Tim Kahl shares a poem about polish pastries and the pope
We drive all night through the drizzle
to hear Latin ring through the streets
of Hamtramck. The Pope’s pavilion towers
above the blue-collar bungalows and we stand
our ground in the vacant lot so next morning
we can see John Paul II talk about
solidarity in his Dracula voice.
Andrzej, the Krakow post-doc, is lost in the crowd
among the banners and balloons,
and I’m standing with my soggy shoes,
eating my last chrusciki from the little bakery
on Joseph Campau Street. They call them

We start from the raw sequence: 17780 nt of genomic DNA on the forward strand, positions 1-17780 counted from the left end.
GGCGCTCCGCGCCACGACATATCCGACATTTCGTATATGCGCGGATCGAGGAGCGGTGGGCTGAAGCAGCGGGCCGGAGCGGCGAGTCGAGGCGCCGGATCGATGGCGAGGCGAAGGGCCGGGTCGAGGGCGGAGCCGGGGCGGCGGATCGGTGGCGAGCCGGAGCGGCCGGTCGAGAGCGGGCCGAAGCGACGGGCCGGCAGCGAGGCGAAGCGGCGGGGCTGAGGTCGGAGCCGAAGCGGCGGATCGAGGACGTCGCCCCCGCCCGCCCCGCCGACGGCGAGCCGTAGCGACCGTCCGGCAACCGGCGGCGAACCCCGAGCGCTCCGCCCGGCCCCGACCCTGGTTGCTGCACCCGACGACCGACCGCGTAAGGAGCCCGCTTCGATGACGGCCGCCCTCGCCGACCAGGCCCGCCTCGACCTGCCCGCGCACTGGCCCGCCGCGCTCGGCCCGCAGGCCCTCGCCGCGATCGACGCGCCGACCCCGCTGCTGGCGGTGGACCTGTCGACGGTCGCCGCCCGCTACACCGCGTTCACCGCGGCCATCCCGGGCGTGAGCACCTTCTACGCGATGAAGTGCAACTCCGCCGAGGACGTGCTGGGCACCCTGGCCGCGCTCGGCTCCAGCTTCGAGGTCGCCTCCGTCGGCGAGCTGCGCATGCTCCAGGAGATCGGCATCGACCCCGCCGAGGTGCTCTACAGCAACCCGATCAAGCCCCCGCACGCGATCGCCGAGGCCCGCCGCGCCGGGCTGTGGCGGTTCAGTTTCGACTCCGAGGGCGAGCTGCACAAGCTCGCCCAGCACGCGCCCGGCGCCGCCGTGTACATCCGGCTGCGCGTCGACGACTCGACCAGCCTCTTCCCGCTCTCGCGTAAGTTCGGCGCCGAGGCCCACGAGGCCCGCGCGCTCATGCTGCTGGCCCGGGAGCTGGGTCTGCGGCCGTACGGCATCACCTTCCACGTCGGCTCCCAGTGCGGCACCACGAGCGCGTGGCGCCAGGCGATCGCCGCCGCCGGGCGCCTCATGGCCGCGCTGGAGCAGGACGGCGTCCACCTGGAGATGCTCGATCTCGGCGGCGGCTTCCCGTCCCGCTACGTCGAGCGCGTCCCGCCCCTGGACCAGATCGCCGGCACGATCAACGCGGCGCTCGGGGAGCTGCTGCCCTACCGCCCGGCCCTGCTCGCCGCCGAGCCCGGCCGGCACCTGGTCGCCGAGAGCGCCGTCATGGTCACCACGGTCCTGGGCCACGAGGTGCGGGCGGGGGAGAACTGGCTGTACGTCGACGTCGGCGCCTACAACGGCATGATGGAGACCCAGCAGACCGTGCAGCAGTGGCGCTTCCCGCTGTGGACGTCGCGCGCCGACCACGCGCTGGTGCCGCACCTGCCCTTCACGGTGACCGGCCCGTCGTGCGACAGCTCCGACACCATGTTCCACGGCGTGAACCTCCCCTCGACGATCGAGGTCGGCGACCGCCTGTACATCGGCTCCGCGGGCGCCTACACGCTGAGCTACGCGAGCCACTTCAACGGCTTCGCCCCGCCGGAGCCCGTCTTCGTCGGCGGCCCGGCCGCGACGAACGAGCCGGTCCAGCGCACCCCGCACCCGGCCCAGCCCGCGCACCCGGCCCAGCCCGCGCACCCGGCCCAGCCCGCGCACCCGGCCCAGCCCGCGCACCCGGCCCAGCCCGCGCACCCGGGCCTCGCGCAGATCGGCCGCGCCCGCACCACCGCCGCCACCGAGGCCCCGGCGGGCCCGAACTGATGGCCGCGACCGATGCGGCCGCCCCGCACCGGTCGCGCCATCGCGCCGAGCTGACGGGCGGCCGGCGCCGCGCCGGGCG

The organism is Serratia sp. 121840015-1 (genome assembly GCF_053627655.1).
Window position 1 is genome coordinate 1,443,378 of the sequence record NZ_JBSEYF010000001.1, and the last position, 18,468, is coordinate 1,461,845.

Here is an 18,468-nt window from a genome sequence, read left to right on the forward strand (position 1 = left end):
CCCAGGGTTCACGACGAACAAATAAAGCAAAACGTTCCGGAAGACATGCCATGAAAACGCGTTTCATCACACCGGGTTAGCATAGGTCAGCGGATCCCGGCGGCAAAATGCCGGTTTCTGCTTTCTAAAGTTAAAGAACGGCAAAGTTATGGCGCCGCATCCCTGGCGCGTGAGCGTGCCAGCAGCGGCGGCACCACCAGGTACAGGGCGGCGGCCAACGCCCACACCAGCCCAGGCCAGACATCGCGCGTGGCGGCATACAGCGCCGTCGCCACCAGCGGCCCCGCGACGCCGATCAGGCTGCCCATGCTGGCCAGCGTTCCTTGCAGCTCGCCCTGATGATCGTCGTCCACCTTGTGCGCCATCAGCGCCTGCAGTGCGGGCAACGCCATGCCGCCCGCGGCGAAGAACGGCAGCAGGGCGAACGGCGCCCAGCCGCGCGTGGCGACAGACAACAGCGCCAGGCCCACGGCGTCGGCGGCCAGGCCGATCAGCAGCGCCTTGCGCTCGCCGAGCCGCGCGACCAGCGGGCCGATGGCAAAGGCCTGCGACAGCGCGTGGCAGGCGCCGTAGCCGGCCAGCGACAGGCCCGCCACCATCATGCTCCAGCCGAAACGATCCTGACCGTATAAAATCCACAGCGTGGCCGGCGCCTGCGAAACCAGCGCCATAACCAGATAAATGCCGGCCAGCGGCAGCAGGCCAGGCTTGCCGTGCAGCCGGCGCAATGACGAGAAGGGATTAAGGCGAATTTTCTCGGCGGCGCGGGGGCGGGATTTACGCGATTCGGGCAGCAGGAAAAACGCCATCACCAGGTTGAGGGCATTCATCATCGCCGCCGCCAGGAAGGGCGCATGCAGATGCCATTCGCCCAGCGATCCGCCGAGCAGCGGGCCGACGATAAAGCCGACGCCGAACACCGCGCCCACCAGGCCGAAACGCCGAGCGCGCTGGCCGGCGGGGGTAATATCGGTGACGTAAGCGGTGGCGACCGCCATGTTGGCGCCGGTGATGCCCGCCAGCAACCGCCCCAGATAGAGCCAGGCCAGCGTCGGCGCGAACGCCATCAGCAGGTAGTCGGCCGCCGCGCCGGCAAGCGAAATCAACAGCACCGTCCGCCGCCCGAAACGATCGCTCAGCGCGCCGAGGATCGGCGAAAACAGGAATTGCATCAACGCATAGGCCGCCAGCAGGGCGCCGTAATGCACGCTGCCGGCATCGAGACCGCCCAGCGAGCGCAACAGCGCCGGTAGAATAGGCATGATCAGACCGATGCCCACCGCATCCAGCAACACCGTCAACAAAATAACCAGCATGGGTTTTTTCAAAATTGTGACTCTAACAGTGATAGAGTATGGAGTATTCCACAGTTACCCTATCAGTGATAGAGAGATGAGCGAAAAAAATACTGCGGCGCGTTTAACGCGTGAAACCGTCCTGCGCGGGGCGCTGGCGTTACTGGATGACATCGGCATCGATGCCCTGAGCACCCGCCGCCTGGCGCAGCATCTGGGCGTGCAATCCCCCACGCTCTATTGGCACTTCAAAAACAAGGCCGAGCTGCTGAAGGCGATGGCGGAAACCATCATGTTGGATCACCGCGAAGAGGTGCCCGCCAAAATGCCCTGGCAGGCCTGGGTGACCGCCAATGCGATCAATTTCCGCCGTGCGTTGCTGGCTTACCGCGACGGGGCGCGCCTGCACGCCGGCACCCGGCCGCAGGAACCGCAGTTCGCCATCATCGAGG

angel wings for the uninitiated,
but for the diligent dzia-dzia and bushia
they are the branches broken off trees.
With each bite the choir is rising.
They reach their full-throated roar
as the pontiff is laying hands on
the bishops of Michigan, blessing them
on this site that will one day become
a Farmer Jack supermarket, blessing
their overcoats and the brims of their hats,
thanking them for the spiritual bouquet
which seems to be shivering along with
the rest of us. The hunger for salvation
marks the frozen throng of followers,
but all I have is the powdered sugar
that covers the black glove on my hand.
I shake my napkin and return a few
more sprinkles to the soil. My prayers
rumble inside of me. The chrusciki
speaks from the pit of my gut to
the man of good news, the man of
the moment in this Marian year.